Making Meghalaya’s autonomous councils more effective

Khasi Hills Autonomous District Council
KHADC office building

5 min read

The three Autonomous District Councils in Meghalaya have evolved and changed with time, but the question is whether the change will facilitate the councils become more effective or are Councils becoming mere replicas of the state government.

Meghalaya is generally divided into three main regions–the Garo, Khasi and Jaintia region. Hence based on this broad generalization, the district councils in the state were also created on the basis of this arrangement and we have the Khasi Hills, the Garo Hills and Jaintia Hills Autonomous District Councils.

Based on the fact that the people who live in Northeast or the composite state of Assam have a distinctive culture which is unique to the region, the drafting committee of the Constitution came up with the idea of a special provision in the constitution to protect the same.

The provision known as the Sixth Schedule of the Constitution was designed to cater to the specific need of the people in the region. Therefore, the ADCs are the institutions created under this provision of the Constitution to address to the special requirements of the people in the region.

The mandate of the ADCs as prescribed under the Sixth Schedule of the Constitution is to protect and promote the unique customs and traditions of the people in the region, the majority of which are tribal. However, there are hundreds of ethnic groups in the region which are unique in their own way and also different from each other in many ways than one can think of.

This diverse way of life need to be protected and their rights as enshrined in the Constitution needs to be protected. But critics of the Autonomous District Council (particularly those in Meghalaya) have raised several questions with regards to the performance of the ADCs and its relevance in the current state of affairs that the state Meghalaya is in.

The first question is whether the ADCs have achieved it major mandate of protecting and promoting the unique tribal culture in their respective jurisdiction. And the second most important question is whether the institutions are still relevance in the current political scenario when we already have our own state with the same objective of promoting the unique tribal customs and traditions of the people in the area. Is there a need to continue with the ADCs when Meghalaya was  created as a separate hill state to cater to the special need of the people in the area?

One thing that is obvious is the fact that ADCs have become mere avenue for the state government (whichever government is in power) to accommodate party’s second rung politicians and also to influence the functioning of the institution. Currently the ADCs have become battle ground of the parties especially those who are in power in the state government.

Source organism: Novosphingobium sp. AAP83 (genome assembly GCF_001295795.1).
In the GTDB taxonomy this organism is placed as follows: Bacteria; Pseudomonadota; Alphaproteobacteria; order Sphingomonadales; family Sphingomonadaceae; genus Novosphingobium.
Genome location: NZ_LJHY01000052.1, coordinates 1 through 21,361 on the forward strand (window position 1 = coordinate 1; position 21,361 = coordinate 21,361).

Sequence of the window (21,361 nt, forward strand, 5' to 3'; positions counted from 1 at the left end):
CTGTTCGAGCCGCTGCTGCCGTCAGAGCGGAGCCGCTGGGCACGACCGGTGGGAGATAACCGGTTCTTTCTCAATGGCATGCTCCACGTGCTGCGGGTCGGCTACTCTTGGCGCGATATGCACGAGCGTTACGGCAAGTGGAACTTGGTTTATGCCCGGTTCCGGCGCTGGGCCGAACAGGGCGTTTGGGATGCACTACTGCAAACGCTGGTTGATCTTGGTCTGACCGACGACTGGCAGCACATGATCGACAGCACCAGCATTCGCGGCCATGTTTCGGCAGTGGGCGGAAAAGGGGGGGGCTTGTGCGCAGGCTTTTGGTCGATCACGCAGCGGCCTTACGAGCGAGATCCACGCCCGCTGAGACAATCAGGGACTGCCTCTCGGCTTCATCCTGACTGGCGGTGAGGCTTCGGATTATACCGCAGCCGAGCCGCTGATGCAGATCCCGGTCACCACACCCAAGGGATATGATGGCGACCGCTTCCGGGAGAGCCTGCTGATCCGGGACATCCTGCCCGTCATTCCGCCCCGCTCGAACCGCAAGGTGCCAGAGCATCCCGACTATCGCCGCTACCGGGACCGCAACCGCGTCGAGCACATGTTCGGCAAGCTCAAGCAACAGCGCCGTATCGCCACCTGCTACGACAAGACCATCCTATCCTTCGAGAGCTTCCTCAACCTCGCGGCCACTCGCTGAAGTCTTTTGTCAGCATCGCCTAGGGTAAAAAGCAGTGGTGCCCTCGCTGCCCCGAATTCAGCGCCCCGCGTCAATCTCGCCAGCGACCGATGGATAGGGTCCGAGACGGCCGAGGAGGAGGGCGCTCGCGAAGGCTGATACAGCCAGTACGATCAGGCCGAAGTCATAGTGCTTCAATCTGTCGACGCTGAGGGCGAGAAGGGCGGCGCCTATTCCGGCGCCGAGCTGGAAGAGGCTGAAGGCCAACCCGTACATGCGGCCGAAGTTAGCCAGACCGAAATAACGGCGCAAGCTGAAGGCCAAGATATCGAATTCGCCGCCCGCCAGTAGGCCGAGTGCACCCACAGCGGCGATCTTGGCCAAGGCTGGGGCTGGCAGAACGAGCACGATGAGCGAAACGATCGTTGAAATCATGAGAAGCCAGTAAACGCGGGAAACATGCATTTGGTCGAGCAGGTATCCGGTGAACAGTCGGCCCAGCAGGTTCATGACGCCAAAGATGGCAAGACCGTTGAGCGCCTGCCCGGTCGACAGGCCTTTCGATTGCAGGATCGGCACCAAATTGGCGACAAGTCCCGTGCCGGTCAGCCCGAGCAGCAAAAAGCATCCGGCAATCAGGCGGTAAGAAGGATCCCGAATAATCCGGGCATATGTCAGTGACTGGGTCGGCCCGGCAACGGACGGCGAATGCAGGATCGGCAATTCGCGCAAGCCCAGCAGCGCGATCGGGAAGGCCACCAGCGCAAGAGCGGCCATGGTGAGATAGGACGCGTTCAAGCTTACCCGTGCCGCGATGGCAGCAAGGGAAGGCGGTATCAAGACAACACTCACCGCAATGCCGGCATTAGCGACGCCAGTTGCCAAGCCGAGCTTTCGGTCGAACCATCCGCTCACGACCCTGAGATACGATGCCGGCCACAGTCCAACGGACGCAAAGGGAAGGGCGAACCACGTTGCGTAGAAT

The truth is whenever there is a change in the government at the state level; the Executive Committee at the various ADCs also follow suit. This is one of the factors which hampered the functioning of the ADCs. The cases in point are the two ADCs–the Jaintia Hills Autonomous District Council and the Garo Hills Autonomous District Council–which experienced change of leadership the moment the MDA government was installed in Shillong.

The moment the new MDA government was instituted in Shillong, the Congress-led Executive Committee at both Tura and Jowai also collapsed on its own weight as Members of the District Council at the two ADCs also switch sides. That the ADCs are not under the purview of anti-defection law is also another reason for the ECs in the district councils being instable because MDCs can jump fence anytime and at their whims and fancy.

This is not healthy for the smooth functioning of the ADCs because unlike the state government, the ADCs were created with a specific and special mandate. Many a times the functioning of the District Councils was affected due to this frequent change of EC of the different ADCs.

If the objective of the schedule is to protect and promote tribal culture then the ADC should have a special way of governing or mechanism to administer the functioning of the ADCs. The ADCs should stop duplicating the way how the state government is run and since it is mandated to protect the customs and traditions of the people, it should adopt the traditional way of managing the administration of the ADCs.

The existing administrative mechanism of the Dorbar Shnong is one idea worth exploring for the very reason that the institution is being run on a political party-less system of government.

The traditional system runs more on a consensus than voting by ballots and the change of the Rangbah Shnong unlike in the change of the Chief Executive Member of the ADCs does not have adverse impact on the day to day functioning of the Dorbar Shnong. To achieve its goal, the ADCs should stop acting like a mini government because it is not a government in the first place.

HH Mohrmen is a freelance writer and environment activist based in Jowai, Meghalaya. He can be reached at

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